3 min read

Man looking at a LinkedIn profile

With every day that passes, a new way to spend your marketing dollars becomes available. Google and Facebook ads are the primary online advertising avenues, but an often overlooked platform is LinkedIn.

LinkedIn offers great value as an advertising platform, recently surpassing 500 million users. In addition to its wide reach, 4 out of 5 LinkedIn members drive business decisions. LinkedIn offers robust targeting options that can help you narrow that reach and get your brand in front of decision makers.

Unlike Facebook and Instagram, LinkedIn is a social platform designed primarily for career-based networking. This means the majority of users on LinkedIn tell you where they’ve worked, for how long, and in what capacity. These data points provide endless opportunity for your ads, especially as a B2B company.

WHAT CAN YOU TARGET?

As mentioned, LinkedIn ad targeting allows you to narrowly hone in on specific career-based criteria for focused advertising. Looking to target only CEO’s in your city? Or people who have graduated college in the last 2 years with a civil engineering degree, living within 50 miles? Maybe you’re looking to reach Executive Assistants who work for mid-sized companies?

List of targeting parameters for LinkedIn advertising

No other platform allows for this kind of targeting. The implications are endless. Not only can you be as specific or as broad as you want, but you’re ultimately leveraging an extensive network of professionals, and if you’re B2B they’re likely more qualified than the users perusing Twitter or Facebook. We’ll try and paint a picture with three potential advertising scenarios:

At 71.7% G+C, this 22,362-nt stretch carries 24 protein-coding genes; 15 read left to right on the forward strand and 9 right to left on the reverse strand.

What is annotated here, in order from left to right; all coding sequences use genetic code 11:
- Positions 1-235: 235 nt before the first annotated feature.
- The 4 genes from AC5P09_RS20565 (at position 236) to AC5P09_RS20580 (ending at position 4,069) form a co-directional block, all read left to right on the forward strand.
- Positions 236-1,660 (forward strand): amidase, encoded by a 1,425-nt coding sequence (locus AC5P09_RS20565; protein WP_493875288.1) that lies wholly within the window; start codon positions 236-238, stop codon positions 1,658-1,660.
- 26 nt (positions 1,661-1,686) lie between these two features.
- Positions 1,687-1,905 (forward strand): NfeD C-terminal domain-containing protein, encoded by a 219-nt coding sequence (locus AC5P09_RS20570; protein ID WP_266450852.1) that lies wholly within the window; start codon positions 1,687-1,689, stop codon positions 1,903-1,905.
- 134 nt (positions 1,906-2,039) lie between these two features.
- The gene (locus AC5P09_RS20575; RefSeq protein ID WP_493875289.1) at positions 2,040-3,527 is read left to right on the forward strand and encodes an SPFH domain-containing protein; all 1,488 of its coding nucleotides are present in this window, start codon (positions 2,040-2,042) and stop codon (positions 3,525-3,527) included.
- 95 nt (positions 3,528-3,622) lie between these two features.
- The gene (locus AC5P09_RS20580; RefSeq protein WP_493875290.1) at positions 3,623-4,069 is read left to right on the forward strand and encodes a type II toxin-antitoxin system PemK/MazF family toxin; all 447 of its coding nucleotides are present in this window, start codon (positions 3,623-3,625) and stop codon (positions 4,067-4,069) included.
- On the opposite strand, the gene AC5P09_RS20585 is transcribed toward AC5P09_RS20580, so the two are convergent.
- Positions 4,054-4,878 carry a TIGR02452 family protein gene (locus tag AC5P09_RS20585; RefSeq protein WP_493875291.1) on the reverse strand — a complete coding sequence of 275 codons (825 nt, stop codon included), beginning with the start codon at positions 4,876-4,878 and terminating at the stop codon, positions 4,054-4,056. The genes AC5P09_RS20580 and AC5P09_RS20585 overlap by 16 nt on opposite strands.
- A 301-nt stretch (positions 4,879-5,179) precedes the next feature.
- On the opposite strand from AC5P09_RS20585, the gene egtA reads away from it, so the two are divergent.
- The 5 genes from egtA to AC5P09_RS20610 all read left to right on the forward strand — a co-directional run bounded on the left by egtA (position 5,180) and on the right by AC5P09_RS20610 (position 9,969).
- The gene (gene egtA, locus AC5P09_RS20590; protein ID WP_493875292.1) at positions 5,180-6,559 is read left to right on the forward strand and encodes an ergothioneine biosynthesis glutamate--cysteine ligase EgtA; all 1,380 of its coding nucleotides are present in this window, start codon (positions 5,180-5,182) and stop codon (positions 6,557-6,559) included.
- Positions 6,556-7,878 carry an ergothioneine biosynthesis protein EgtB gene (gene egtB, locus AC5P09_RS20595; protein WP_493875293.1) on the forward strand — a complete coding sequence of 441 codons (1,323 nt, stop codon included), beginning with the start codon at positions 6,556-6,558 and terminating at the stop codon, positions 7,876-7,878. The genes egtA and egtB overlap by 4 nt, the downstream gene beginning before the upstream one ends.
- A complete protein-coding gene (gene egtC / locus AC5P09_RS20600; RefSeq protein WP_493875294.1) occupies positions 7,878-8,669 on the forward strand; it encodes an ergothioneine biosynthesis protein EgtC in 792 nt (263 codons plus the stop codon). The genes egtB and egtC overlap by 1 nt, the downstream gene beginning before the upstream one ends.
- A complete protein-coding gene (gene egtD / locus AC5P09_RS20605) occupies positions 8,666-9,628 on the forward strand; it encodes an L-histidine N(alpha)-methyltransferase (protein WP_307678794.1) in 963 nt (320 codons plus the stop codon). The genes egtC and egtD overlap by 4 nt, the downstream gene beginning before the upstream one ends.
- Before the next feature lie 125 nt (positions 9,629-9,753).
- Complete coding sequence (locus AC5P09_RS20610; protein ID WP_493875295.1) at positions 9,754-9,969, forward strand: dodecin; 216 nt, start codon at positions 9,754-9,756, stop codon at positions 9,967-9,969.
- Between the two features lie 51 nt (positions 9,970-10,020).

1. The HR Platform

You are a local company providing an HR solution. You’re looking to reach decision makers at mid-sized businesses in your city; obviously Directors of HR, as well as their bosses. You will hone in on location, company size, and job title, producing an audience that looks something like this:

An example of LinkedIn ad targeting focusing on HR professionals

Keep in mind that while you can target an audience this narrow, it decreases the likelihood that you’ll get the website visits you want. Smaller audiences means less impressions and fewer clicks, regardless of how much money you’re willing to invest in the ads.

That’s not necessarily a bad thing — it’s just something to keep in mind when using LinkedIn ad targeting.

2. Regional Construction Company

You are a regional construction company specializing in educational facilities. You’re looking to utilize the location, company industry, and job function criteria to make sure you’re reaching decision makers rather than teachers or professors. Your audience might look like this:

An example of LinkedIn ad targeting focusing on decision makers in education

3. Looking to Hire an App Developer

This is a rather unique situation, but say you’re a small company looking to have an app developed for clients. Rather than using a recruiting firm, you decide to simply advertise your opening on LinkedIn. “Member skill” will be your best friend here, allowing you to pinpoint the exact skills you’re looking for (we didn’t in the below, but you can even target users who have identified themselves as unemployed):

An example of LinkedIn ad targeting focusing on app developers

Never Stop Refining Your LinkedIn Ad Targeting

Another great piece of this targeting is the reporting aspect. Once you’ve run your ads for a bit of time and collected some data, you can see what demographics are clicking on your ads, based on factors like job title, job function, seniority level, industry, and company size.

Demographic reporting within LinkedIn ads

That means as you gather more information, you can further refine your targeting to ensure your pinpointing the individuals that matter most to your business.

LinkedIn is a powerful advertising platform, offering as little or as much specificity as you want. All that’s required to get started is a LinkedIn account, knowledge about your preferred clients, and some writing skill.

However, it’s okay if you’re not prepared to tackle LinkedIn ads on your own. There are certain nuances to the platform that require a bit of a learning curve.

If you don’t have time to learn these subtleties, or feel overwhelmed trying to grasp them, reach out to our team today! You’ll learn how we can partner with you to get your brand in front of the decision makers that can help move your business forward.

Brooks Manley

Author Brooks Manley

More posts by Brooks Manley

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